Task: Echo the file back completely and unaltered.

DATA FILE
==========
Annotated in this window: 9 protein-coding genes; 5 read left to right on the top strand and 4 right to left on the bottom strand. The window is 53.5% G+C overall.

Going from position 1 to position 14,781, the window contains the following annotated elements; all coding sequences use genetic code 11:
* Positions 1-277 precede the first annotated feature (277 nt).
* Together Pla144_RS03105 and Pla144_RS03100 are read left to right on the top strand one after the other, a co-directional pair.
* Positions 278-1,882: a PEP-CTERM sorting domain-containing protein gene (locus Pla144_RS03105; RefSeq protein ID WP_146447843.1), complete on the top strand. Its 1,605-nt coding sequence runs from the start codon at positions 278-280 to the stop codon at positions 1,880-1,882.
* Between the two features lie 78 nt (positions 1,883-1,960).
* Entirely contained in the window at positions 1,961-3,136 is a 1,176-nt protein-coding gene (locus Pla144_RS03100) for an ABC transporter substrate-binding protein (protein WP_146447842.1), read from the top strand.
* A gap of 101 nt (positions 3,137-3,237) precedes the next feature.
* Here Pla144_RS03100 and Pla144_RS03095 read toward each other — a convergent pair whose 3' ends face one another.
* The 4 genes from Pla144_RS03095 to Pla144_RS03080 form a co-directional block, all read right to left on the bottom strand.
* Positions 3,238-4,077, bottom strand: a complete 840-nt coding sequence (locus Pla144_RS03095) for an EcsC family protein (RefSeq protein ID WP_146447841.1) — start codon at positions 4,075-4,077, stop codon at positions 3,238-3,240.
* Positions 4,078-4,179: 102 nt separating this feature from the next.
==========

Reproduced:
Annotated in this window: 9 protein-coding genes; 5 read left to right on the top strand and 4 right to left on the bottom strand. The window is 53.5% G+C overall.

Going from position 1 to position 14,781, the window contains the following annotated elements; all coding sequences use genetic code 11:
* Positions 1-277 precede the first annotated feature (277 nt).
* Together Pla144_RS03105 and Pla144_RS03100 are read left to right on the top strand one after the other, a co-directional pair.
* Positions 278-1,882: a PEP-CTERM sorting domain-containing protein gene (locus Pla144_RS03105; RefSeq protein ID WP_146447843.1), complete on the top strand. Its 1,605-nt coding sequence runs from the start codon at positions 278-280 to the stop codon at positions 1,880-1,882.
* Between the two features lie 78 nt (positions 1,883-1,960).
* Entirely contained in the window at positions 1,961-3,136 is a 1,176-nt protein-coding gene (locus Pla144_RS03100) for an ABC transporter substrate-binding protein (protein WP_146447842.1), read from the top strand.
* A gap of 101 nt (positions 3,137-3,237) precedes the next feature.
* Here Pla144_RS03100 and Pla144_RS03095 read toward each other — a convergent pair whose 3' ends face one another.
* The 4 genes from Pla144_RS03095 to Pla144_RS03080 form a co-directional block, all read right to left on the bottom strand.
* Positions 3,238-4,077, bottom strand: a complete 840-nt coding sequence (locus Pla144_RS03095) for an EcsC family protein (RefSeq protein ID WP_146447841.1) — start codon at positions 4,075-4,077, stop codon at positions 3,238-3,240.
* Positions 4,078-4,179: 102 nt separating this feature from the next.